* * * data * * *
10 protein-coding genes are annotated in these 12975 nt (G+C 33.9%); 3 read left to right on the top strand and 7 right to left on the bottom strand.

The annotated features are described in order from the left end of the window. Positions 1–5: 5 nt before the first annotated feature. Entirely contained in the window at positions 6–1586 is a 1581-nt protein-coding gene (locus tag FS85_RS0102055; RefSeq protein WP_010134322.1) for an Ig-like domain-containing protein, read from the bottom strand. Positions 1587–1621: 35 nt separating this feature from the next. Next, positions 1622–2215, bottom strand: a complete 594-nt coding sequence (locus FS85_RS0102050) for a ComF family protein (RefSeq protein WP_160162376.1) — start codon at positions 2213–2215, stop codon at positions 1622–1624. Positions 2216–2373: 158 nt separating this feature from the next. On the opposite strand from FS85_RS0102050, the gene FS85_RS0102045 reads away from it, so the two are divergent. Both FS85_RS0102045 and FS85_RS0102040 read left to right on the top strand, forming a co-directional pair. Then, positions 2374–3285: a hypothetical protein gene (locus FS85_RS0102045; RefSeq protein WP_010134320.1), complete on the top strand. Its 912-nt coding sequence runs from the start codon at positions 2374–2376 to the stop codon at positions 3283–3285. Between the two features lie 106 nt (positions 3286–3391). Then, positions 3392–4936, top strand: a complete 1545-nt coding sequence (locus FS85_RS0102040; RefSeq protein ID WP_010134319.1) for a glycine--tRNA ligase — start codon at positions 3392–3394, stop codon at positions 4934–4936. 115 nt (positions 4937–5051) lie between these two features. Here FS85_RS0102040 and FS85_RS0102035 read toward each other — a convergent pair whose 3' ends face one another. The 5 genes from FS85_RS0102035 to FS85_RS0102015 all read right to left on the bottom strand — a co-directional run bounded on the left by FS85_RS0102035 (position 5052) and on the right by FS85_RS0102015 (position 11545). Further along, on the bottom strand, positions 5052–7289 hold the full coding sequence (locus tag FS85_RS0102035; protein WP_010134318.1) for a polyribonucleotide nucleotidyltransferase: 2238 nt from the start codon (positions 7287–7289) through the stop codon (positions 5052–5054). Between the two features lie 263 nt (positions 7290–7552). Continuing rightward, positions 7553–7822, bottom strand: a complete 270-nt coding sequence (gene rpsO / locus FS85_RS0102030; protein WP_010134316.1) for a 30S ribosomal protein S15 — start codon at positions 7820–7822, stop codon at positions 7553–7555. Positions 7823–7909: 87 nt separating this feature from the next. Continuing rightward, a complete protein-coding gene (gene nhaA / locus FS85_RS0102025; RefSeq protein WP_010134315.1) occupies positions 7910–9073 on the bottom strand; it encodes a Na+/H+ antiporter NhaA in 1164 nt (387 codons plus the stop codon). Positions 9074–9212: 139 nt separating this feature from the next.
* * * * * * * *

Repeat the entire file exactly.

10 protein-coding genes are annotated in these 12975 nt (G+C 33.9%); 3 read left to right on the top strand and 7 right to left on the bottom strand.

The annotated features are described in order from the left end of the window. Positions 1–5: 5 nt before the first annotated feature. Entirely contained in the window at positions 6–1586 is a 1581-nt protein-coding gene (locus tag FS85_RS0102055; RefSeq protein WP_010134322.1) for an Ig-like domain-containing protein, read from the bottom strand. Positions 1587–1621: 35 nt separating this feature from the next. Next, positions 1622–2215, bottom strand: a complete 594-nt coding sequence (locus FS85_RS0102050) for a ComF family protein (RefSeq protein WP_160162376.1) — start codon at positions 2213–2215, stop codon at positions 1622–1624. Positions 2216–2373: 158 nt separating this feature from the next. On the opposite strand from FS85_RS0102050, the gene FS85_RS0102045 reads away from it, so the two are divergent. Both FS85_RS0102045 and FS85_RS0102040 read left to right on the top strand, forming a co-directional pair. Then, positions 2374–3285: a hypothetical protein gene (locus FS85_RS0102045; RefSeq protein WP_010134320.1), complete on the top strand. Its 912-nt coding sequence runs from the start codon at positions 2374–2376 to the stop codon at positions 3283–3285. Between the two features lie 106 nt (positions 3286–3391). Then, positions 3392–4936, top strand: a complete 1545-nt coding sequence (locus FS85_RS0102040; RefSeq protein ID WP_010134319.1) for a glycine--tRNA ligase — start codon at positions 3392–3394, stop codon at positions 4934–4936. 115 nt (positions 4937–5051) lie between these two features. Here FS85_RS0102040 and FS85_RS0102035 read toward each other — a convergent pair whose 3' ends face one another. The 5 genes from FS85_RS0102035 to FS85_RS0102015 all read right to left on the bottom strand — a co-directional run bounded on the left by FS85_RS0102035 (position 5052) and on the right by FS85_RS0102015 (position 11545). Further along, on the bottom strand, positions 5052–7289 hold the full coding sequence (locus tag FS85_RS0102035; protein WP_010134318.1) for a polyribonucleotide nucleotidyltransferase: 2238 nt from the start codon (positions 7287–7289) through the stop codon (positions 5052–5054). Between the two features lie 263 nt (positions 7290–7552). Continuing rightward, positions 7553–7822, bottom strand: a complete 270-nt coding sequence (gene rpsO / locus FS85_RS0102030; protein WP_010134316.1) for a 30S ribosomal protein S15 — start codon at positions 7820–7822, stop codon at positions 7553–7555. Positions 7823–7909: 87 nt separating this feature from the next. Continuing rightward, a complete protein-coding gene (gene nhaA / locus FS85_RS0102025; RefSeq protein WP_010134315.1) occupies positions 7910–9073 on the bottom strand; it encodes a Na+/H+ antiporter NhaA in 1164 nt (387 codons plus the stop codon). Positions 9074–9212: 139 nt separating this feature from the next.